Non-state diplomats needed

Heinrich Matthee says there is the need for SAns to step in here too, to counteract another ANC state failure

South African organisations should empower non-state diplomats for more fruitful interaction with a re-polarizing world. The ANC has spectacularly wasted the goodwill it enjoyed among EU and US trade partners in 1994.

The recent visit by Western Cape premier Alan Winde of the Democratic Alliance to the USA sent a welcome message that non-ANC actors can chart their own paths to promote their international interests. The provincial delegation’s priority, in Winde’s words, was to meet US legislators to put forward their reasons why the African Growth and Opportunity Act (Agoa) should be reauthorised.

It was a case of corrective diplomacy after the ANC’s policy towards Russia and China antagonized US actors. Too many prominent leaders in the ANC and EFF believe that the “China card” will save them, regardless of signs of Western disapproval. They are bound to create new diplomatic crises and to continue damaging the trust of foreign investors in future.

Geo-economic competition and opportunities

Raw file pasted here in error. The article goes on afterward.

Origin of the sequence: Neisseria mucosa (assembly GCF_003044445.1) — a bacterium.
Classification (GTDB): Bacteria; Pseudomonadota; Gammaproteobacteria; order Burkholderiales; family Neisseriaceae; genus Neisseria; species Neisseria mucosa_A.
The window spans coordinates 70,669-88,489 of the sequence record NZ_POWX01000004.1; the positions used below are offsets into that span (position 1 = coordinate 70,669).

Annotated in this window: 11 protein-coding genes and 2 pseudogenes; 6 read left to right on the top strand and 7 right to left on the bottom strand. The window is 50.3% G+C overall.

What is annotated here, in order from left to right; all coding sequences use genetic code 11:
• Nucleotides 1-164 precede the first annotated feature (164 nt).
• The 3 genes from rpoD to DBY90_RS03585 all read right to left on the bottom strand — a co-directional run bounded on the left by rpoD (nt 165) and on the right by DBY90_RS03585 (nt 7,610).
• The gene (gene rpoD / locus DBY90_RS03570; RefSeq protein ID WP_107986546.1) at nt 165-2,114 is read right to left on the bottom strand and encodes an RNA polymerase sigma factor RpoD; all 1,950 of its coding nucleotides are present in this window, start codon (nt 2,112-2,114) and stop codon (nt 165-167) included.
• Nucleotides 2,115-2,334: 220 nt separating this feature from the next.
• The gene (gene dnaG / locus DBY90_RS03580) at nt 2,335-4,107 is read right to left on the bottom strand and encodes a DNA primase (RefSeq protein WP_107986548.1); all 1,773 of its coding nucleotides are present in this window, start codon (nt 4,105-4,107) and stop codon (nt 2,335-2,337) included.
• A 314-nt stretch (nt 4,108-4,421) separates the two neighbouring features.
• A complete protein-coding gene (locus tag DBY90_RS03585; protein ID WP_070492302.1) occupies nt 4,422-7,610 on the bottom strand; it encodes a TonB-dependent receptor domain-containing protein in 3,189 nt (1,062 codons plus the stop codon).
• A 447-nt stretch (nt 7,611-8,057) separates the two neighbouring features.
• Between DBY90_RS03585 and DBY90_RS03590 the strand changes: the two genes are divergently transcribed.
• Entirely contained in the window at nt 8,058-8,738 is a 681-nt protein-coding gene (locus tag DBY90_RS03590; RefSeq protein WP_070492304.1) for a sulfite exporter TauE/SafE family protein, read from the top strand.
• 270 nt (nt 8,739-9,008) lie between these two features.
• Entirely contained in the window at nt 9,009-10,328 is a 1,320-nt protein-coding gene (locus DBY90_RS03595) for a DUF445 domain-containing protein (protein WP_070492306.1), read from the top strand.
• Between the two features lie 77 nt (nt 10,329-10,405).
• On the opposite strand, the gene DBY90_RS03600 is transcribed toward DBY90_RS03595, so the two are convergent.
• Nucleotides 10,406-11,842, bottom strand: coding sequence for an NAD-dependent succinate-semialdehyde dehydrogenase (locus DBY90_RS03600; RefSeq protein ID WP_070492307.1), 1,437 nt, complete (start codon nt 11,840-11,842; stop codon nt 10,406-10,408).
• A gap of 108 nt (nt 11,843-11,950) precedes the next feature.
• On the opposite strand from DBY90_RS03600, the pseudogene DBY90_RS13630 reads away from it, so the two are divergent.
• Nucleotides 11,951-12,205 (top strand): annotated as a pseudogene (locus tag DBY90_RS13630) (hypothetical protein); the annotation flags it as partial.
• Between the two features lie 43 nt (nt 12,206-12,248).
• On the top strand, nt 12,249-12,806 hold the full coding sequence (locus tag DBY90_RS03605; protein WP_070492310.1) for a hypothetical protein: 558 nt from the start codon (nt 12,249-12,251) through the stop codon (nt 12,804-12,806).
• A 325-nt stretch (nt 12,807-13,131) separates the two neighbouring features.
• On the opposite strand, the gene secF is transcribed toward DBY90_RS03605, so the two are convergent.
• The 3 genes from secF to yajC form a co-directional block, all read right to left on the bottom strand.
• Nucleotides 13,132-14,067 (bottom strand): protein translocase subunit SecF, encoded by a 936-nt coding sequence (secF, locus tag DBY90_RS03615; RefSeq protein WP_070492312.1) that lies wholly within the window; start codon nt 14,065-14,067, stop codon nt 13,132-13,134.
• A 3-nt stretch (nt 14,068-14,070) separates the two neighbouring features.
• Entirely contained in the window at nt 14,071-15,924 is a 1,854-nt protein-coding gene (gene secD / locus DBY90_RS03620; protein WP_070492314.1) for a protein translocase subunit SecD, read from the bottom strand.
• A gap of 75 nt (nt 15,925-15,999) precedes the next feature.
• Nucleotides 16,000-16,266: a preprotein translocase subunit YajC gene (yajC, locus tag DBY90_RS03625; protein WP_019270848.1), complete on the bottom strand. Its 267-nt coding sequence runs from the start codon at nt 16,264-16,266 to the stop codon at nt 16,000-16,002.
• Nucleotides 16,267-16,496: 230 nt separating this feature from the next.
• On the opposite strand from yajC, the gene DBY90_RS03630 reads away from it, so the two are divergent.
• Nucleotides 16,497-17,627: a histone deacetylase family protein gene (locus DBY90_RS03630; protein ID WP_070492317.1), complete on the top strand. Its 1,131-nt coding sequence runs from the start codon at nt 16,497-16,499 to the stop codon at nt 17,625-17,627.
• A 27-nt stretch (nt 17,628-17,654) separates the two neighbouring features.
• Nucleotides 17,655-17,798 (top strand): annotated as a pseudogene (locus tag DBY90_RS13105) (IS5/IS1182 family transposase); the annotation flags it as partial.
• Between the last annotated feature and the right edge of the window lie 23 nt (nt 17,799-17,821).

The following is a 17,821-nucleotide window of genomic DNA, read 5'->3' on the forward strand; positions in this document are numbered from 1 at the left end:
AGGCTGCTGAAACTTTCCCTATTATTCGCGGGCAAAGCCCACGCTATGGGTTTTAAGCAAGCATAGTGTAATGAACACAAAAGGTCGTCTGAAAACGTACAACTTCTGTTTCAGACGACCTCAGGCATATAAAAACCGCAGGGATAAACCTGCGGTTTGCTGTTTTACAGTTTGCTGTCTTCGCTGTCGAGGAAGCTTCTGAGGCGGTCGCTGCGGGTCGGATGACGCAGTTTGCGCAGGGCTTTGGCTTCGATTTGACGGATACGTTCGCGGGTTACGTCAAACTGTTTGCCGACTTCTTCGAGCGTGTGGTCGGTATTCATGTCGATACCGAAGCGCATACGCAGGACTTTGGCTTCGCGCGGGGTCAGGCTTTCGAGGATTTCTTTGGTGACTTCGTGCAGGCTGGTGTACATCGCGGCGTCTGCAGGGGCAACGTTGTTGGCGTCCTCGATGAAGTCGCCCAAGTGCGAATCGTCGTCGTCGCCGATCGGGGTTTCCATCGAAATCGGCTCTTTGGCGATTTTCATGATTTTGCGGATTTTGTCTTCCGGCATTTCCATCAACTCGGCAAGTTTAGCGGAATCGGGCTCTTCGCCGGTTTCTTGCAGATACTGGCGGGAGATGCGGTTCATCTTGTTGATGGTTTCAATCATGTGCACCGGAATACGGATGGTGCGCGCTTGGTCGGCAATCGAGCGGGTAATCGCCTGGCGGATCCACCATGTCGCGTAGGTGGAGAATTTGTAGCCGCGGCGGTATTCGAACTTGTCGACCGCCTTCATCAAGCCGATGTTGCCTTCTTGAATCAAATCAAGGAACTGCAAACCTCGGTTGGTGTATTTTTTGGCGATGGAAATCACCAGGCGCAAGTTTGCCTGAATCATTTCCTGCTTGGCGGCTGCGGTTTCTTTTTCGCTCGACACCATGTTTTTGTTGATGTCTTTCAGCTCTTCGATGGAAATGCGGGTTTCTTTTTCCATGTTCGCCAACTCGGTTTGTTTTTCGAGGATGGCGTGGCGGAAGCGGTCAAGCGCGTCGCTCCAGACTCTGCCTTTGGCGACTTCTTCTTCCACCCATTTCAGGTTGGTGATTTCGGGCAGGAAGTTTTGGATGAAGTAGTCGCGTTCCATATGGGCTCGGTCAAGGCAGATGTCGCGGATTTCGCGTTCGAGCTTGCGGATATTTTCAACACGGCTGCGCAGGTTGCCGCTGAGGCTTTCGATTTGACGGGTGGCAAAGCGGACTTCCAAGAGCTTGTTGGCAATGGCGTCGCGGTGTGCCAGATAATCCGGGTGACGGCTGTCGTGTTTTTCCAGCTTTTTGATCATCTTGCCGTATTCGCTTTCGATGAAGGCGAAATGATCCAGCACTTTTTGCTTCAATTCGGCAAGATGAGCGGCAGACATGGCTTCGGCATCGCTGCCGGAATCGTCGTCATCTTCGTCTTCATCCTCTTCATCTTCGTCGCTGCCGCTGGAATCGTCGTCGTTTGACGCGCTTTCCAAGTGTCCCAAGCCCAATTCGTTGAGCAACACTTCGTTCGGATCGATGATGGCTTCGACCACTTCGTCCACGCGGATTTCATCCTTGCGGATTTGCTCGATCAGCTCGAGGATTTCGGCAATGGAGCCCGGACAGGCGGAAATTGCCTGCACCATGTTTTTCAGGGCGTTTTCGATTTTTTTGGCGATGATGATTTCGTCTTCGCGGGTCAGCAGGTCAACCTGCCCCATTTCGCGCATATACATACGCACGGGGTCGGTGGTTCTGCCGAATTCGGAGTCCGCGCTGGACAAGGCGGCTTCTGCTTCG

Meanwhile, major and medium-sized non-state actors in South Africa operate in a volatile world. Geopolitical shifts and economic competition, technological races and complex challenges are generating rapids and inflection points.

Some examples are illustrative: US moves closer to India may widen the cracks in BRICS on some issues. The US CHIPS and Science Act of Augustus 2022 allocated $52 billion to contain China’s supremacy in strategic sectors, and the Inflation Reduction Act fund green industrial development with a massive $342 billion.

Green industrial development in the US and European Union (EU) depends on better access to 17 rare minerals. These actors want to secure their access to such minerals and their supply lines in other goods through new “onshoring” and “friendshoring” policies.

The ripple effect is already notable. Minerals and mining in Canada and Australia, both countries with substantial communities of South African expatriates, are attracting new attention. European countries are reviewing their previous resistance to some forms of mining. From Chile and Indonesia to Zimbabwe and South Africa the mining sector is subject to moves by governments to increase their share of benefits and control.

In South Africa, geopolitics and mining will remain entangled between political faction fights, self-enriching networks and corruption, land claims and the demands of traditional authorities. In provinces like the Northern Cape and Western Cape, the presence of such minerals may result in interesting turns in local politics for more autonomy. Chinese concessions and the ambitions of other international actors will remain an issue. New mining operations may continue for 12-16 years between discovery and exploration.

China is ahead of the US in 37 of 44 key technologies, according to a recent study by the Australian Strategic Policy Institute. The US and European powers are trying to close the gap and to maintain their advantage in some dimensions.